It’s been five years since I discovered the media section of Lifelong Thrift Shop, and I’m at a point where I’m making fewer discoveries. These days, I pick things up because they pique my curiosity, and I anticipate I’ll be re-donating a lot of the albums I bought in the past year.
Still, the vast majority of my listening these days is catalog, as the Favorite Edition Year Final will make clear. In the past, I might have scoffed at someone as new and popular as Olivia Rodrigo. Now? I shrug and follow the mantra, “Let people like things.”
There’s a lot of music out on which I missed when I sought the dopamine hit of finding a new favorite band.
Riz Ahmed, The Long Goodbye:Rogue One is probably my favorite movie in the Star Wars extended universe, and Riz Ahmed is big part of why. I’m usually skeptical of Hollywood actors making music, but The Long Goodbye is amazing. It’s a breakup record, but with an entire country. The interludes don’t even feel that arch.
Linda Ronstadt, Mad Love: “Hurt So Bad” drew my attention this album, which I then discovered had some solid post-punk credentials on it. I still don’t think calling it her “new wave” album is entirely accurate, though.
The Fixx, Reach the Beach: I bought this album on the strength of “One Thing Leads to Another” alone, but I was surprised to find “Save By Zero” on there.
Kelela, Take Me Apart: I love that today’s R&B artists draw on influence outside the genre. This album feels more like Utada Hikaru.
Laurie Anderson, Big Science: I have two other Laurie Anderson albums that did not answer the question why she’s so lauded. Then this album popped up at the thrift store, and it became clear.
Alexander O’Neal, Hearsay: This album did well at the time, and it’s definitely a fine production by Jam and Lewis.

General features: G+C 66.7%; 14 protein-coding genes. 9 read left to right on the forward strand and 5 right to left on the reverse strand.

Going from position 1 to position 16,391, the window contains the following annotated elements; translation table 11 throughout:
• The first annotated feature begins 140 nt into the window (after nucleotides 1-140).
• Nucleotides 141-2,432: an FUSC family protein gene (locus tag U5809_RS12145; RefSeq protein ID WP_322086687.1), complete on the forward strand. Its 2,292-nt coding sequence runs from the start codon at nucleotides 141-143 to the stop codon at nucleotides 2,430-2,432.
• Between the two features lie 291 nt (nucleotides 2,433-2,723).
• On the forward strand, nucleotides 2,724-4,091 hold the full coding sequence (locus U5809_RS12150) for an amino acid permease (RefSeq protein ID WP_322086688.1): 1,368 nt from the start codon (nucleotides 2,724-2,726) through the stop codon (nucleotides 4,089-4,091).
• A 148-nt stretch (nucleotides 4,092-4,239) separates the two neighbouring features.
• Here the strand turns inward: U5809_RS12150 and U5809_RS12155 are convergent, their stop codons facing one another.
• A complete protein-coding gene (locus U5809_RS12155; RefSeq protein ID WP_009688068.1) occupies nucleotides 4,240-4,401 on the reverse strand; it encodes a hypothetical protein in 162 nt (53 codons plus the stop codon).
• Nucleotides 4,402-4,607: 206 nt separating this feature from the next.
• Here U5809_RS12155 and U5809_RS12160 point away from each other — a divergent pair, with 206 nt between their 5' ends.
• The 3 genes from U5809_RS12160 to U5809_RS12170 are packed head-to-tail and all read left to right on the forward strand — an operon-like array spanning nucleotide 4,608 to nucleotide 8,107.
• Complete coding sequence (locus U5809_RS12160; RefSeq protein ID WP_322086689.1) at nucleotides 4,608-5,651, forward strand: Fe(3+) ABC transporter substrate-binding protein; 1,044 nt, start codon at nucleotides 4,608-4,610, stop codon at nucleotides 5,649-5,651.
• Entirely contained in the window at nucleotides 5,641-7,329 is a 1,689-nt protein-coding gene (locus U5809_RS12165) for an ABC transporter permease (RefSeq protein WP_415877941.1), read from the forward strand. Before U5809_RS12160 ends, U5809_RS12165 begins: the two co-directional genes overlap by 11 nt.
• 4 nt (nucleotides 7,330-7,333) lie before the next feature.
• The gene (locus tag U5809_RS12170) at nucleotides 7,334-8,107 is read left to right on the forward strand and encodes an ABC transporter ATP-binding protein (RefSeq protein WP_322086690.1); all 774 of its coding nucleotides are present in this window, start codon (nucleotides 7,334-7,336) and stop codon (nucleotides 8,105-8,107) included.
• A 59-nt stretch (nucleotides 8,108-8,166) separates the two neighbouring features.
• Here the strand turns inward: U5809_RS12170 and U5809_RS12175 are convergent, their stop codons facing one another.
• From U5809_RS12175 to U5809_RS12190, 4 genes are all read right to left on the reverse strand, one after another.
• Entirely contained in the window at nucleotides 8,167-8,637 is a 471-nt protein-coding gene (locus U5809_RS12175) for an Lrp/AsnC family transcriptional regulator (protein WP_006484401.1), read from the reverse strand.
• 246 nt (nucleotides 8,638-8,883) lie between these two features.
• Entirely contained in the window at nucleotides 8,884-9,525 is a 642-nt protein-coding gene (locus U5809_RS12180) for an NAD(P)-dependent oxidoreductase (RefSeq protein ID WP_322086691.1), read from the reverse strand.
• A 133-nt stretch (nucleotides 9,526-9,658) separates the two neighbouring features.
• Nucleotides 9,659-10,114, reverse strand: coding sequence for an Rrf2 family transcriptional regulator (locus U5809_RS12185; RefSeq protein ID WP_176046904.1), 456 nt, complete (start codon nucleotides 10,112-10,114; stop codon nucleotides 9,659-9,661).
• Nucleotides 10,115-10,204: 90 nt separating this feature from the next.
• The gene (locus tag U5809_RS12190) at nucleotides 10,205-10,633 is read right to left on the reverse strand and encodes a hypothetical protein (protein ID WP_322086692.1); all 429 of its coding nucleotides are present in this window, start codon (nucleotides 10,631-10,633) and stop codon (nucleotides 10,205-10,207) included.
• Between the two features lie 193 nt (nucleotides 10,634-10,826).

Test Pattern, This Is My Street: Man, I want an entire physical release of this Documentary Now! parody of Stop Making Sense.
Brothers Johnson, Light Up the Night: Sure, this album was made in the last throes of disco, but there is some mighty fine playing here. And “Stomp!” is timeless.
Electric Light Orchestra, Time: I’m definitely not the target market for the orchestral classic rock of ELO, but this album was essentially the band’s detour into new wave. And I’m all for that.
A Taste of Honey, Twice as Sweet: Yes, this album concludes with “Sukiyaki”, but the 9 tracks preceding it are no slouch.
Big Pig, Bonk
Arditti Quartet, Arditti
Control Machete, Artillería Pesada, Presenta …
Prefab Sprout, Two Wheels Good (a.k.a Steve McQueen)
I read about Big Pig when I was a teen-ager, but none of the record stores in Honolulu would carry Bonk. So when I spotted the album at the thrift shop, I picked it up. Singer Sherine Abeyratne is the big draw here, but a band with up to 5 drummers makes quite a sound. The album was released in 1988, so expect a lot of post-new wave.
Control Machete, Artillería Pesada, Presenta …
When rock en Español started getting traction in the US at the start of the 2000s, the genre was nearly pigeon-holed by rap-rock groups fashionable at the time. I drove to Dallas on a whim to catch the first Watcha Tour, and the evening was dominated by hip-hop and electric guitars. By the time Control Machete took the stage, I was getting worn.
So it’s my bad to have dropped the ball on this album.
Cocco’s music let in a lot more sunshine after the birth of her son, but on this album and its predecessor, some of the storminess from her early work is creeping back in.
Test Pattern, “This Is My Street”
I so want the entire Test Pattern concert to be released on a physical audio medium. Yeah, I have the Documtary Now Blu Ray.
Antoine Reicha, Reicha Rediscovered, Vol. 3 (Ivan Ilić)
There are 57 variations on this 86-minute album. At various points, that theme keeps pounding at you. And yet, I feel compelled to take in all 86 minutes. Reicha really interrogates this theme, as does Ilić.
Siouxsie and the Banshees, Tinderbox
I’m an opportunistic Siouxsie fan — if I can find their albums for cheap, I’ll pick them up. I’m fond of Superstition, even if I recognize it’s probably not their best. But Tinderbox has so far convinced me why Siouxsie has a loyal following.
Soundtrack, The Crow
Rhino reissued this soundtrack on colored vinyl back in October 2020, and it sold out immediately. I was curious why, so I grabbed one of many copies on CD at the thrift shop. I understand — it’s a pretty good mixed tape of the predominate music of the mid ’90s.
Maxi Priest, Bonafide
I am old enough now not to care if you judge me for totally loving “Close to You”, but the rest of the album is actually quite enjoyable. I found myself digging it even though I’m clearly not the target market for it.